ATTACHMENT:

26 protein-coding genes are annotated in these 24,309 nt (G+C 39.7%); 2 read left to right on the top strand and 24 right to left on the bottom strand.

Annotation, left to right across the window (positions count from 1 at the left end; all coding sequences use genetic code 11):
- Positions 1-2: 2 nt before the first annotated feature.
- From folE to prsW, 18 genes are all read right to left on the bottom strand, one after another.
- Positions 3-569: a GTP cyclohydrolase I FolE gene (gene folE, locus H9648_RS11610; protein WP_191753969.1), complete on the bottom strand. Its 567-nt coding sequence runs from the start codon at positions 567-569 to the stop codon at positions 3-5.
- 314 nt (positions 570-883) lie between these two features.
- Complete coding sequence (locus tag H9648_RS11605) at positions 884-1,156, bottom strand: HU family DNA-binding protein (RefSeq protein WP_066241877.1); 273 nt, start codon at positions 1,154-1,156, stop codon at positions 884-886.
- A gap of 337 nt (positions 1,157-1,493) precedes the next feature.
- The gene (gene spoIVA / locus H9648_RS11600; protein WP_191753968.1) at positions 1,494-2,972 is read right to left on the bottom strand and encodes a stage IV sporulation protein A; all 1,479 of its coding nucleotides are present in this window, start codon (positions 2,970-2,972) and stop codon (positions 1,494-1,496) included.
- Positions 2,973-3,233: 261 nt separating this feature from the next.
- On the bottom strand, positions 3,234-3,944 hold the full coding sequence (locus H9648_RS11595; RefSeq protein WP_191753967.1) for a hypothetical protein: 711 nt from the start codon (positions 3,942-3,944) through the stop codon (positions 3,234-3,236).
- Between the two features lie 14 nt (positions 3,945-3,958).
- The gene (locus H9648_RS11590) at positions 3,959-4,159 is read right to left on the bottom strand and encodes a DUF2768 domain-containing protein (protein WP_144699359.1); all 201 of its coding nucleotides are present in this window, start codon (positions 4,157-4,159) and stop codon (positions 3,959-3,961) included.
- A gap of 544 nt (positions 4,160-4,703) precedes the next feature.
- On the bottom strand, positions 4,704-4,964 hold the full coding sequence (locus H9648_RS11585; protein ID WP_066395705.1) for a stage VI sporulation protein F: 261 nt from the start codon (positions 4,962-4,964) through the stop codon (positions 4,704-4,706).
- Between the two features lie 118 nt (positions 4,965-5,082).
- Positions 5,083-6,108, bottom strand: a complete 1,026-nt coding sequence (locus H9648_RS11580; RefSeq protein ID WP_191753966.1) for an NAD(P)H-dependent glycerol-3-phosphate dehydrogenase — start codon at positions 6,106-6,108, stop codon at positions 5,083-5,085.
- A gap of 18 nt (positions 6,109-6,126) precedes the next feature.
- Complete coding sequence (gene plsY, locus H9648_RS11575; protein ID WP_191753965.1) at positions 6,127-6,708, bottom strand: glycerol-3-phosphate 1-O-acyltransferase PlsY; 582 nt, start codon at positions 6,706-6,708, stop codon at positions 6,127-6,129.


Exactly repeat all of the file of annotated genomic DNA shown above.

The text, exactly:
26 protein-coding genes are annotated in these 24,309 nt (G+C 39.7%); 2 read left to right on the top strand and 24 right to left on the bottom strand.

Annotation, left to right across the window (positions count from 1 at the left end; all coding sequences use genetic code 11):
- Positions 1-2: 2 nt before the first annotated feature.
- From folE to prsW, 18 genes are all read right to left on the bottom strand, one after another.
- Positions 3-569: a GTP cyclohydrolase I FolE gene (gene folE, locus H9648_RS11610; protein WP_191753969.1), complete on the bottom strand. Its 567-nt coding sequence runs from the start codon at positions 567-569 to the stop codon at positions 3-5.
- 314 nt (positions 570-883) lie between these two features.
- Complete coding sequence (locus tag H9648_RS11605) at positions 884-1,156, bottom strand: HU family DNA-binding protein (RefSeq protein WP_066241877.1); 273 nt, start codon at positions 1,154-1,156, stop codon at positions 884-886.
- A gap of 337 nt (positions 1,157-1,493) precedes the next feature.
- The gene (gene spoIVA / locus H9648_RS11600; protein WP_191753968.1) at positions 1,494-2,972 is read right to left on the bottom strand and encodes a stage IV sporulation protein A; all 1,479 of its coding nucleotides are present in this window, start codon (positions 2,970-2,972) and stop codon (positions 1,494-1,496) included.
- Positions 2,973-3,233: 261 nt separating this feature from the next.
- On the bottom strand, positions 3,234-3,944 hold the full coding sequence (locus H9648_RS11595; RefSeq protein WP_191753967.1) for a hypothetical protein: 711 nt from the start codon (positions 3,942-3,944) through the stop codon (positions 3,234-3,236).
- Between the two features lie 14 nt (positions 3,945-3,958).
- The gene (locus H9648_RS11590) at positions 3,959-4,159 is read right to left on the bottom strand and encodes a DUF2768 domain-containing protein (protein WP_144699359.1); all 201 of its coding nucleotides are present in this window, start codon (positions 4,157-4,159) and stop codon (positions 3,959-3,961) included.
- A gap of 544 nt (positions 4,160-4,703) precedes the next feature.
- On the bottom strand, positions 4,704-4,964 hold the full coding sequence (locus H9648_RS11585; protein ID WP_066395705.1) for a stage VI sporulation protein F: 261 nt from the start codon (positions 4,962-4,964) through the stop codon (positions 4,704-4,706).
- Between the two features lie 118 nt (positions 4,965-5,082).
- Positions 5,083-6,108, bottom strand: a complete 1,026-nt coding sequence (locus H9648_RS11580; RefSeq protein ID WP_191753966.1) for an NAD(P)H-dependent glycerol-3-phosphate dehydrogenase — start codon at positions 6,106-6,108, stop codon at positions 5,083-5,085.
- A gap of 18 nt (positions 6,109-6,126) precedes the next feature.
- Complete coding sequence (gene plsY, locus H9648_RS11575; protein ID WP_191753965.1) at positions 6,127-6,708, bottom strand: glycerol-3-phosphate 1-O-acyltransferase PlsY; 582 nt, start codon at positions 6,706-6,708, stop codon at positions 6,127-6,129.